Doctors: ‘Assisted suicide devalues the most vulnerable’

Legalising assisted suicide would increase pressure on vulnerable people to end their own lives, a group of doctors has warned.

In an open letter, more than 80 doctors said that MP Rob Marris’ Bill devalues the most vulnerable in society.

The assisted suicide Bill will be debated in the House of Commons on 11 September.

Vulnerable people

The letter, published in The Daily Telegraph, begins: “We are all doctors who work with people approaching the end of their lives. We are most concerned by the Bill before the House of Commons to legalise what is being called ‘assisted dying’.

“We believe such proposals devalue the most vulnerable in society.

“We regularly come across patients who feel a burden to their relatives and to society because of their health and social care needs.”


It adds that although elderly people may not, on the face of it, be being coerced, “they may be under pressure from within to remove themselves as a burden on their hard-pressed families.

“We fear that if Parliament were to legalise assisted suicide for terminally ill people, such pressures would be given free rein.

“Most families are loving and caring but some are not.”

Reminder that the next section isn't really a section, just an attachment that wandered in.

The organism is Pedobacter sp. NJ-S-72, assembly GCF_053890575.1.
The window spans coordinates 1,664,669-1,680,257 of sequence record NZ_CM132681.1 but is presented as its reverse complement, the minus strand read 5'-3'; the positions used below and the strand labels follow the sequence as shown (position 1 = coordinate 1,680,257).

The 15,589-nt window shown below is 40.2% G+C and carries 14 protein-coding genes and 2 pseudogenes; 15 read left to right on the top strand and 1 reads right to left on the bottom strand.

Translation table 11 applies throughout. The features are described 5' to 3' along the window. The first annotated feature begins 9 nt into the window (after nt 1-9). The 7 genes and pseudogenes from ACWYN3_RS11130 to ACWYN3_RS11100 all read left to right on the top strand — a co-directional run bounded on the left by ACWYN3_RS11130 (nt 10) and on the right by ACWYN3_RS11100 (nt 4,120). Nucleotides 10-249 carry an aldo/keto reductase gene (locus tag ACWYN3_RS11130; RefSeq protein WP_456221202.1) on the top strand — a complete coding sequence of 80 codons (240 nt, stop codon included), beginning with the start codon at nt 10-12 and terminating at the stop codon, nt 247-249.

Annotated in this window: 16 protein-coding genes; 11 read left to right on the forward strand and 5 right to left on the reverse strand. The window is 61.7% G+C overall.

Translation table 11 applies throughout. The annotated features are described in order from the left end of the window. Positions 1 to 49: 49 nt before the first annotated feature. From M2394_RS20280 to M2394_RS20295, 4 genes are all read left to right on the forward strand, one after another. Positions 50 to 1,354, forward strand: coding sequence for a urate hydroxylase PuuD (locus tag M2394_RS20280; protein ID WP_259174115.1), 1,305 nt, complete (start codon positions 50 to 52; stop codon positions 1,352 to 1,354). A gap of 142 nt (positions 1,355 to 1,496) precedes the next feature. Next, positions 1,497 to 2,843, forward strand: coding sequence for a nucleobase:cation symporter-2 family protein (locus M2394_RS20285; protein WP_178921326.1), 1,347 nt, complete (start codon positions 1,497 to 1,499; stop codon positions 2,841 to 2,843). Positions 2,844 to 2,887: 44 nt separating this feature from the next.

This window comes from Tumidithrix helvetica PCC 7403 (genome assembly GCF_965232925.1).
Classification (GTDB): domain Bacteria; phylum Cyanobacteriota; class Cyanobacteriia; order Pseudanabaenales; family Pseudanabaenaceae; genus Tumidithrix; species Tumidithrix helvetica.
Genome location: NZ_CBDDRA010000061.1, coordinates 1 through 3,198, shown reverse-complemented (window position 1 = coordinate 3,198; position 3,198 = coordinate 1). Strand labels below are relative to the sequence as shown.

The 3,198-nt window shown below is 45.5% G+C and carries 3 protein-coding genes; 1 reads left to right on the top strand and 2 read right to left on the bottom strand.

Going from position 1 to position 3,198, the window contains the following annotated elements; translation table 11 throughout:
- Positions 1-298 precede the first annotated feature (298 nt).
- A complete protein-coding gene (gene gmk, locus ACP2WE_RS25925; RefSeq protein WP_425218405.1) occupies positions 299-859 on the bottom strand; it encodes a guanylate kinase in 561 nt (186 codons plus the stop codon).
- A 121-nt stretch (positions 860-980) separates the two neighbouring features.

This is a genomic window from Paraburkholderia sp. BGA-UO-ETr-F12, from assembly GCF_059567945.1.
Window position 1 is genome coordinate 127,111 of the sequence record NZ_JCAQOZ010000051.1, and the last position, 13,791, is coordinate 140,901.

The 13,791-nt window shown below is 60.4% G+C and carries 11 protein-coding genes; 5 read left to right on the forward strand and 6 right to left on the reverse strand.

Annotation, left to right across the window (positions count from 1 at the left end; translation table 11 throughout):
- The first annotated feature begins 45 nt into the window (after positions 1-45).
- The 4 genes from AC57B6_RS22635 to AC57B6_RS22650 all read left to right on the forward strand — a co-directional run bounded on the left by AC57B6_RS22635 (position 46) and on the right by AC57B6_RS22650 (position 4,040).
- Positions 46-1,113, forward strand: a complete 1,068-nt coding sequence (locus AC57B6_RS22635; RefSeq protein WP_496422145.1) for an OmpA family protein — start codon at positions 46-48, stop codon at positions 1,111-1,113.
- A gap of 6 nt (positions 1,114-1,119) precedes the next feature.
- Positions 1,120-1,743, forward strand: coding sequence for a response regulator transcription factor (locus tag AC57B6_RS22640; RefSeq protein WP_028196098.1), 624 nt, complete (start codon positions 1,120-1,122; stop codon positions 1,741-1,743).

Do no harm

The letter concludes: “Assisting suicide runs counter to our duty of care, is contrary to the ‘do no harm’ principle and conflicts with policies for suicide prevention. As successive surveys and consultations show, the great majority of doctors are opposed to such legislation.”

A review of a wide range of evidence on assisted suicide published earlier this month revealed that the practice becomes more widespread and more routine in places where the law has been changed.

The guide, produced by the Anscombe Bioethics Centre, says there are “common patterns” emerging from places where assisted suicide has been legalised.

Fewer safeguards

It notes that, “in every jurisdiction numbers have increased over time and continue to do so; there has also been a shift from permitting assisted suicide for cancer victims to include other diseases”.

“Supposed safeguards such as psychiatric referral have also declined in frequency”.

Related Resources